I had finished my first year of public school. Finally after seven years of Catholic School my mother had relented and enrolled my in eighth grade. That summer having always been around the friends of my older brother and sister I found myself experiencing my first 'date' and then my first 'boyfriend'. It wasn’t really a 'date' because as I understand it now it was sick. He was 19. That was a one night carnival gig. I let him kiss him. (Yuck) Shortly after I found myself with his younger brother. A mere 17 year old. We rode around for aimless hours in his car. He removed the center console so I could sit by his side. Born to Be Wild was his favorite song. We went to bars. Yes. I was served beer in these bars. Yes. I was 12. I smoked about a pack of Marlboros a day. All the while I thought I was a good girl because I was a virgin and I was not using drugs.

I was well acquainted with the drug culture at that time. There was always someone around me sniffing glue, smoking pot or hash. LSD, mescaline, and speed were around. As well as heroine. I told myself I would be a 'good girl' because I did not want to hurt my mother. Honest...I thought I was good. I continued to date older guys for a while. It is a wonder I did not get into some really big trouble.

My father left when I was four. My mom worked six days a week. She loved me I am sure. If she were alive today I would not write this. I still would not want to hurt my mother.

All this is just a brief history to get to today. Today. Those years that the locusts have eaten have been redeemed. The curse has been broken and I am free from that ugly part of my past. Today I sat in the front row of church and cried as I watched my oldest grandchild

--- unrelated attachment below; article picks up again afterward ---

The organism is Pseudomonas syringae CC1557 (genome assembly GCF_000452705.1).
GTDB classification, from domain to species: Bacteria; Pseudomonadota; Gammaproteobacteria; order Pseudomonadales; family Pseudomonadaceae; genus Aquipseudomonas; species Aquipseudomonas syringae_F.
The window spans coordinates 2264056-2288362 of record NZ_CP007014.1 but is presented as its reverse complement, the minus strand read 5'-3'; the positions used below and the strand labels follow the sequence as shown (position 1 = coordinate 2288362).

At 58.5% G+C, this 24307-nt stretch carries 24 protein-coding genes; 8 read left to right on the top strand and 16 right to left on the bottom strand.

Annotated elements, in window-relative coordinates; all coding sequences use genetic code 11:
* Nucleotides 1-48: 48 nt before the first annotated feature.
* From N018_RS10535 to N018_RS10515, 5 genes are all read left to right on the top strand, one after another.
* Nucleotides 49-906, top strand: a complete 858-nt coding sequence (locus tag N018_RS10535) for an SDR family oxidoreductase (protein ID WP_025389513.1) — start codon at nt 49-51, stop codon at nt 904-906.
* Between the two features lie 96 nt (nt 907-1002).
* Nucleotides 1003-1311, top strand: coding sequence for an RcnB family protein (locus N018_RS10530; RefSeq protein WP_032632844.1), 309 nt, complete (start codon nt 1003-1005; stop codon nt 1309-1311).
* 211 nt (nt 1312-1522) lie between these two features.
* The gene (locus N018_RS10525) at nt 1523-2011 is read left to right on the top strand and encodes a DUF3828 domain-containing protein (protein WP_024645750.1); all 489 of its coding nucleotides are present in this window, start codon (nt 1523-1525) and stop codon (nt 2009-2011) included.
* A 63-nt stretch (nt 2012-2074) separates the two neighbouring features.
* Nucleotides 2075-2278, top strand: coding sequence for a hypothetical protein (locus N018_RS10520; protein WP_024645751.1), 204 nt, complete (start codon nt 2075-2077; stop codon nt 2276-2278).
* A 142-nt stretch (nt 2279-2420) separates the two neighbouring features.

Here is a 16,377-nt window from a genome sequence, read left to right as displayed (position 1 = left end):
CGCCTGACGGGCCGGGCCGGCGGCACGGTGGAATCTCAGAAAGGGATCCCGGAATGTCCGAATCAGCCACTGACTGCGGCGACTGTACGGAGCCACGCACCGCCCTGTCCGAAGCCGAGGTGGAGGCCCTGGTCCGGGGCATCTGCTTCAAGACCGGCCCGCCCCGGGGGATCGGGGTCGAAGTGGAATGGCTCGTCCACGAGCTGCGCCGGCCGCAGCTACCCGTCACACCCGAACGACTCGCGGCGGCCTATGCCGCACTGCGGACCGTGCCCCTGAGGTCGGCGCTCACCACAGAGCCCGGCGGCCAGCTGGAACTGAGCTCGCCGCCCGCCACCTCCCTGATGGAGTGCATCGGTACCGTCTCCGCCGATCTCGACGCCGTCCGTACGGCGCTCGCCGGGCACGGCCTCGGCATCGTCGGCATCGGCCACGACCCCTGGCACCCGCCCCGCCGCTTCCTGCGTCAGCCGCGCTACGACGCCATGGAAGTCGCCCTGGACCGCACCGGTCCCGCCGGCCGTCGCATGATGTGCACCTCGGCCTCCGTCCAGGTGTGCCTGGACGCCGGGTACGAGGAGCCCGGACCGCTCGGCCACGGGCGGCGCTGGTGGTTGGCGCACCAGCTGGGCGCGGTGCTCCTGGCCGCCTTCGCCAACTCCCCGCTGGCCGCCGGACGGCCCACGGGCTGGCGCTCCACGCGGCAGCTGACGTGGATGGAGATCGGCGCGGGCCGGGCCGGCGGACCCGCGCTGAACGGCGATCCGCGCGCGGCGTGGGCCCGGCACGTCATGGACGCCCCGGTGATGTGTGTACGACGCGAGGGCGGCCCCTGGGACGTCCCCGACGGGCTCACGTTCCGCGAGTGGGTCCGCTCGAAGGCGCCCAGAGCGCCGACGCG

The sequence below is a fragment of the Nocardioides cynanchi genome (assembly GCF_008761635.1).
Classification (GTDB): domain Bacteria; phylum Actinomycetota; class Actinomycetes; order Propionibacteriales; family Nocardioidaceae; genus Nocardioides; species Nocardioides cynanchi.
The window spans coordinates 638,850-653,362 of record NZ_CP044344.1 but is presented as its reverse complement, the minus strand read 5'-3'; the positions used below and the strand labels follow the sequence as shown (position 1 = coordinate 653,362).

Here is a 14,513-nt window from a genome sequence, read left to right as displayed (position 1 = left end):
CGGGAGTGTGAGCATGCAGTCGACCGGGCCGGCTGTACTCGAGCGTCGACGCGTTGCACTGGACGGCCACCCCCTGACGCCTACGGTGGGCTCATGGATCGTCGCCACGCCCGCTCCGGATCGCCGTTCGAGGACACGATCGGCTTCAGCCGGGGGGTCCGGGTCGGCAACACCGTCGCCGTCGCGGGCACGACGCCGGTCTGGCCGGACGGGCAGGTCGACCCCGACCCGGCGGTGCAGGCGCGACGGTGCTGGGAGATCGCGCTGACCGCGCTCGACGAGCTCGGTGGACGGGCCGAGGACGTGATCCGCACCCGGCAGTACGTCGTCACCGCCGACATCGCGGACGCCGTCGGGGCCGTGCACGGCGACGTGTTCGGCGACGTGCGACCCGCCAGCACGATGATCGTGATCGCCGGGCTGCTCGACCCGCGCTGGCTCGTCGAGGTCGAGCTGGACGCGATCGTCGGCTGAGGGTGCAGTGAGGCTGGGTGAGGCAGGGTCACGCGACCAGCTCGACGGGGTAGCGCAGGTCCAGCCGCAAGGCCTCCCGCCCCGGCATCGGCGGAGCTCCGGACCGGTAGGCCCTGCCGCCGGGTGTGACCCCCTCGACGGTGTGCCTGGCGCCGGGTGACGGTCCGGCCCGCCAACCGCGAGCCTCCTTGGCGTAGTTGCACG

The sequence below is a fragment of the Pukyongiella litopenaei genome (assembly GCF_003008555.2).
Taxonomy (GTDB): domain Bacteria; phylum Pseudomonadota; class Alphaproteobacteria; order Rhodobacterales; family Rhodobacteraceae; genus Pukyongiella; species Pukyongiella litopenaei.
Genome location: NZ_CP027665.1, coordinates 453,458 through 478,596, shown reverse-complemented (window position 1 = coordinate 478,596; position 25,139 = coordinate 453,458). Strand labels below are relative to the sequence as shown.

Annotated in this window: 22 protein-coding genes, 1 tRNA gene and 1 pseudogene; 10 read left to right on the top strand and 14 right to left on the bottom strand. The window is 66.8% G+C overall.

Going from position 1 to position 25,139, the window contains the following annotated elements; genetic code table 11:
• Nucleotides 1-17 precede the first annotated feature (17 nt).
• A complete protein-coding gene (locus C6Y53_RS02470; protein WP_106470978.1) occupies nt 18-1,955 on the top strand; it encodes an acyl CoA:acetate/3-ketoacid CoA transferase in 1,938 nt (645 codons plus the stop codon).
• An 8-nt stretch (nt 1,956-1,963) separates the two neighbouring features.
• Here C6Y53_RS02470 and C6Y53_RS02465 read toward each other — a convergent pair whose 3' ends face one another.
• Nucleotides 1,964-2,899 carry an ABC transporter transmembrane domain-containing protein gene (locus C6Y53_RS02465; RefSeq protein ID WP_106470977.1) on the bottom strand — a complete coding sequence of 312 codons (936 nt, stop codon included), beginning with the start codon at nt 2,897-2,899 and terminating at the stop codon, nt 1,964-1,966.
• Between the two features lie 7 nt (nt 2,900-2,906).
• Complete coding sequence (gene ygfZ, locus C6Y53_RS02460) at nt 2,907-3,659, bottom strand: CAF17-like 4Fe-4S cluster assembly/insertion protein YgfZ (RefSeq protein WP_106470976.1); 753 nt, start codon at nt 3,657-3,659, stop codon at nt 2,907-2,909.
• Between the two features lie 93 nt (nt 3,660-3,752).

led worship. She is exactly how old I was that summer. She is beautiful and could easily pass for a much older young woman. It was easy as I watched her to see how it was possible that I could date such older guys. Like her I did not look 12. But that is where the comparison stops.

Katie has been raised in a intact family. Her parents love each other and they love her. My daughter has managed to work hours that allow her or my son in law to be home most of the time. Katie is bright and confident. She is also kind hearted and sweet spirited. She is not sheltered but she is protected. As I listen to her sing and play her guitar I wish that I had come into a relationship with Jesus early and spared myself these embarrassing memories. But I also consider the love of my Daddy God who reminds me "You have done some things right." My children never had to know the pain of divorce. They never had to fill a Daddy void because they had a Daddy to tell them they were good enough, smart enough and pretty enough. While far from perfect I am mother to three awesome women who love and serve God. Somehow in spite of me, God allowed me to be part of His plan for my family. The yesterdays are now redeemed by the todays. I no longer have to be ashamed. I am part of the story of Katie standing in front of the church and leading God's children into worship. Leading me into worship. Tears freely flowing. Knowing the love of my Daddy. Redeeming the years.

Friday, June 13, 2014

Second Hand Smoke

It has been widely studied and documented  that when a non-smoker is exposed to  cigarette smoke  on a regular basic has a higher than average chance to contracting lung cancer than a person who is not exposed. 
Today I think of this as I am speaking to my son-in-law's mom. The  things we have shared together over the last seven years might only be seen as toxic to those who might study our case.

As grandmothers we have dealt  with the tragic news that our grandson at birth was not ok. We have walked the halls of Duke Childrens  hospital watching, waiting and praying as Josiah underwent open heart surgery at four days old. 
We watched and waited for two years for the arrival of our grandson Nico as the adoption process stretched on and on. We would see the photos and get the reports and know how much he needed to just be home...but wasn't.  
We have watched our children sell off their home, their car and all of their possessions to move to the poorest country in the world. WITH OUR GRANDCHILDREN!